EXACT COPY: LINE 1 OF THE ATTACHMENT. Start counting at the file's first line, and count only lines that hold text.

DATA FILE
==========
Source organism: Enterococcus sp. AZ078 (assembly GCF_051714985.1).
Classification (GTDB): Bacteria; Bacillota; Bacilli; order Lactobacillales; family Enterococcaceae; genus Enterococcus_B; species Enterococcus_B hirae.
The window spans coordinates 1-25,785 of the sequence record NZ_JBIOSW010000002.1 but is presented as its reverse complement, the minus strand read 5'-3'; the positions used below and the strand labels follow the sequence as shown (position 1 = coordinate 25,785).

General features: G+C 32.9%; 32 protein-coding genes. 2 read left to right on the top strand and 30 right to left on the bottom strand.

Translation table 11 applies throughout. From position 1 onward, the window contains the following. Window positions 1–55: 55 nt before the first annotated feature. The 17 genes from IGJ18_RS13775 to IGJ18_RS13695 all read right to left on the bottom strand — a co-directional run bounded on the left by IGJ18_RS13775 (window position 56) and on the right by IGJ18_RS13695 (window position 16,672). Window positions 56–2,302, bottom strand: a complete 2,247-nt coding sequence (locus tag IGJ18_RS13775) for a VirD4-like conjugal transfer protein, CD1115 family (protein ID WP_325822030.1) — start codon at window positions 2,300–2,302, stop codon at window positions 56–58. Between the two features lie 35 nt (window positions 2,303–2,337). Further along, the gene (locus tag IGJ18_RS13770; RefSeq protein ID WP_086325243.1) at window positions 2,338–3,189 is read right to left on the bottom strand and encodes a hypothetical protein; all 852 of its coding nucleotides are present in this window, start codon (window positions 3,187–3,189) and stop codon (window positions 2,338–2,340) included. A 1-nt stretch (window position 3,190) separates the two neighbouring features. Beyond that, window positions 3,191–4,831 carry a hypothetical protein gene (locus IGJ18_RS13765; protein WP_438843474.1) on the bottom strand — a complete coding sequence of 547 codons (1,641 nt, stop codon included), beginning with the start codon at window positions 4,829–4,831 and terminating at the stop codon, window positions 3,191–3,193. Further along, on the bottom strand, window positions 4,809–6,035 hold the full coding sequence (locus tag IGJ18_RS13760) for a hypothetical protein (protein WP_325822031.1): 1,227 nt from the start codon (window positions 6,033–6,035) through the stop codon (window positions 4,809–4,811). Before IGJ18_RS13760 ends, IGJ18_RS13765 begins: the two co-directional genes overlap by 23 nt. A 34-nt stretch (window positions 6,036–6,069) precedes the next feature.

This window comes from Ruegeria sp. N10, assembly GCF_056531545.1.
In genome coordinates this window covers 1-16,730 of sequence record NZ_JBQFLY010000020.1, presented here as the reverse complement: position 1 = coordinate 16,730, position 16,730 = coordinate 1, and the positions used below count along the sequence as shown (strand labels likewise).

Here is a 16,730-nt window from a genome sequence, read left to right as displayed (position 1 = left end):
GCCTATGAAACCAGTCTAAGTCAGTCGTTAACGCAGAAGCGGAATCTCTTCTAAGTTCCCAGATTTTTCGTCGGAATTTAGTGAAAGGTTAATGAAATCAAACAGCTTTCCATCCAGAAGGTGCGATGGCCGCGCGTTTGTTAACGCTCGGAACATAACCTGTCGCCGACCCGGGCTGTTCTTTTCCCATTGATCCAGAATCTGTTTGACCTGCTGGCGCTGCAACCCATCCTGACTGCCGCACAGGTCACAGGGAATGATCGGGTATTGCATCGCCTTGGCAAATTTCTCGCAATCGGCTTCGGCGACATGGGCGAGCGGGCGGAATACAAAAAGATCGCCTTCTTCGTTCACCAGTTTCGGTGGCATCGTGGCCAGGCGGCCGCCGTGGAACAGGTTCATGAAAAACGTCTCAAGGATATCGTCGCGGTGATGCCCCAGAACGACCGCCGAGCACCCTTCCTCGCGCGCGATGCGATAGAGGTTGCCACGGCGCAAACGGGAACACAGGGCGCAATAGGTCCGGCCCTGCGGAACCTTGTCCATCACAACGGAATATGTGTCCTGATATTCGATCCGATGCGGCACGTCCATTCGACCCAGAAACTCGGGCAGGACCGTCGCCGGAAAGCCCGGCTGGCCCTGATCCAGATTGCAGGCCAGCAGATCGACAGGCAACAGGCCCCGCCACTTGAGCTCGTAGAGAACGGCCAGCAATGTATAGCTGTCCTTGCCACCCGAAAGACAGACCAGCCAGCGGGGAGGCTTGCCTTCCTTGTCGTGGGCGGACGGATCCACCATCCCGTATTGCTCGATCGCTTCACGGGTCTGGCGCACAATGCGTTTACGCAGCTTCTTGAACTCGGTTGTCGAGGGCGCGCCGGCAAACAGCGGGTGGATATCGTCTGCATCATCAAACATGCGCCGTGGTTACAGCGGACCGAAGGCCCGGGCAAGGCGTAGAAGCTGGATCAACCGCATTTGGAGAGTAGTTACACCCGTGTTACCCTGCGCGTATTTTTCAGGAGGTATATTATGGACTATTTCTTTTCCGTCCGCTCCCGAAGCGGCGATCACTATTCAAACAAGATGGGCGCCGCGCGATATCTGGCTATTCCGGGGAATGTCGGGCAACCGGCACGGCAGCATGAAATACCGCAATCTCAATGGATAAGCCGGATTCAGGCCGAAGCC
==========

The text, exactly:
Source organism: Enterococcus sp. AZ078 (assembly GCF_051714985.1).